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About this product
- DescriptionFor many years, the accounting profession has attempted to construct a conceptual framework that logically ties together its many ideas and procedures. As this systems view of accounting emerges it is important, argue Swanson and Miller, to make the distinction between opinion or personal interpretation and empirical evidence. In this pioneering book, they develop a coherent theory of accounting measurement based on living systems theory (LST) and thus provide a fundamental framework for classifying the various accounting ideas and procedures into those that concern measurements of concrete ecomic processes and interpretations of those measurements. Writing for advanced students of accounting and finance, the authors explain the distinctions among concrete, abstracted, and conceptual systems; discuss the concept of money in terms of concrete processes; and survey the connections between twenty LST defined subsystems and accounting information systems. Contrary to most modern accounting theory, they assert that the monetary scale is a ratio level measurement scale fully analogous to other measurement scales used by science. They reject the idea that the units of the scale are variable and show that this general perception arises from the fallacy of confusing the objects being measured with the units of the measurement scale. Using this scale, accounting's unique contribution to information processing is enabling managers and other social deciders to view the diverse matter-energy forms of a complex organization as a coherent whole on the attribute specific exchange value. Finally, Swanson and Miller analyze generally accepted accounting principles, highlighting areas in which the distinction between interpretation and empirical evidence is blurred in practice. They present an extended critique of the usefulness of such principles and propose new alternatives based on living systems theory that will improve both our understanding of accounting methods and measurements and the quality of accounting reporting. Numerous tables and figures enhance the presentation.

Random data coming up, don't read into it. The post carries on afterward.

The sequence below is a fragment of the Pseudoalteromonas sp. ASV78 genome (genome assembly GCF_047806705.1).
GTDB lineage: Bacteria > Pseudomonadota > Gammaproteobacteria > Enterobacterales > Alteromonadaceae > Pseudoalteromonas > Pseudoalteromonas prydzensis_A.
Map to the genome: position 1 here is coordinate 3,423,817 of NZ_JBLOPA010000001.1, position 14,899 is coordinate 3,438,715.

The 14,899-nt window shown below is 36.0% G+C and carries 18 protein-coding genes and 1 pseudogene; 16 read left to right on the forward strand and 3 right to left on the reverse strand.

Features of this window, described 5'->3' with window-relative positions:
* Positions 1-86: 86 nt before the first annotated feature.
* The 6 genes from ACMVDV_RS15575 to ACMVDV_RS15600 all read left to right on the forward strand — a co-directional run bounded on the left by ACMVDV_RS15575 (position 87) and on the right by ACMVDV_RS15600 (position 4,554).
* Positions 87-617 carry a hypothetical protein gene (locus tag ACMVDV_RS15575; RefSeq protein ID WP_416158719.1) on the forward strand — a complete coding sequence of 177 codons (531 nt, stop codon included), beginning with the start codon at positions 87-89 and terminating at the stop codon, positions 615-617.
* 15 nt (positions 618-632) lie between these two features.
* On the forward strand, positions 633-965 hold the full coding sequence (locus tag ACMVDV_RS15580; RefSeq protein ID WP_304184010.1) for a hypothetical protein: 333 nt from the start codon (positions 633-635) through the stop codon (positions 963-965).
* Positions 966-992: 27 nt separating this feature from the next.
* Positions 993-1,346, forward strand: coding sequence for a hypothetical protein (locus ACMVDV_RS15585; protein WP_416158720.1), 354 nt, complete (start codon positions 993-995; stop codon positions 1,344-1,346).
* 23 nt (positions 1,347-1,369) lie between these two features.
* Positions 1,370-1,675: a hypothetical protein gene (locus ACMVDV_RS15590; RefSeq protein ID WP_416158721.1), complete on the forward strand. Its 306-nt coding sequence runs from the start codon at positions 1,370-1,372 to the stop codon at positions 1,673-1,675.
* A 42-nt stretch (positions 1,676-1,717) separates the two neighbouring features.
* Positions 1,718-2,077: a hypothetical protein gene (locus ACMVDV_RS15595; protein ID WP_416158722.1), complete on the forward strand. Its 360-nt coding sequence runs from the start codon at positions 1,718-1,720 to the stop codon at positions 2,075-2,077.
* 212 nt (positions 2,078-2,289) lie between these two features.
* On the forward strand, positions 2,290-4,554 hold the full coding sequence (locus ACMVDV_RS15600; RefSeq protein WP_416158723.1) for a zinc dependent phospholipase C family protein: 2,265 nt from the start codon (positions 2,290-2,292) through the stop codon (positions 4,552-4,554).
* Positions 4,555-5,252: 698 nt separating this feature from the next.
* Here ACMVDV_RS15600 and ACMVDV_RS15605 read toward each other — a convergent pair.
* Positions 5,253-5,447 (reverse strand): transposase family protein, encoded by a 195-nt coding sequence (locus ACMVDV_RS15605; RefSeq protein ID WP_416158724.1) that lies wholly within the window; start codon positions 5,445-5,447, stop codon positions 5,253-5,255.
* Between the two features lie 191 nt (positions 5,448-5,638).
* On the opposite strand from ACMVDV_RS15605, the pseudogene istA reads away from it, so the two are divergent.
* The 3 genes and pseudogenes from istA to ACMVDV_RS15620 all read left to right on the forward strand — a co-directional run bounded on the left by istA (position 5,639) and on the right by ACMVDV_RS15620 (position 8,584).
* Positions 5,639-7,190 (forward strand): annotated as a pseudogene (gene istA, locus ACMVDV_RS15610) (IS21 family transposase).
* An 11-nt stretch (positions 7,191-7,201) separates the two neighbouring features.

- Author BiographyG. A. SWANSON is Professor of Accounting and Department of Accounting and Business Law Chairperson at Tennessee Technological University. He has published more than 50 scholarly works, including articles in The Accounting Review, Systems Research, Behavioral Science, Journal of Accountancy, The Accounting Historians Journal, Advances in Accounting, and Journal of Education for Business. Swanson is a Tennessee Certified Public Accountant (CPA). He is a member of the American Institute of Certified Public Accountants, the Tennessee Society of CPAs, the American Accounting Association, the Institute of Internal Auditors, among other professional organizations, and co-founder and first President of the Tennessee Society of Accounting Educators. JAMES GRIER MILLER is Adjunct Professor of Biobehavioral Science and Psychiatry at the University of California at Los Angeles. He has been Editor of Behavioral Science for over 30 years. Miller has written or coauthored numerous books, including the seminal work in living systems theory entitled Living Systems, and published more than 100 scientific and scholarly articles. He originated the modern use of the term 'behavioral science,' founded and directed the Mental Health Research Institute at the University of Michigan, was first head of EDUCOM (the Interuniversity Communications Council), and is founder and first President of the University of the World. Miller is past President of the University of Louisville.
- Author(s)G. A. Swanson,James Grier Miller
- Date of Publication25/10/1989
- SubjectFinance & Accounting
- Place of PublicationSanta Barbara, CA
- Country of PublicationUnited States
- ImprintQuorum Books,U.S.
- Content Notefigures, tables
- Weight581 g
- Width156 mm
- Height235 mm
- Spine25 mm
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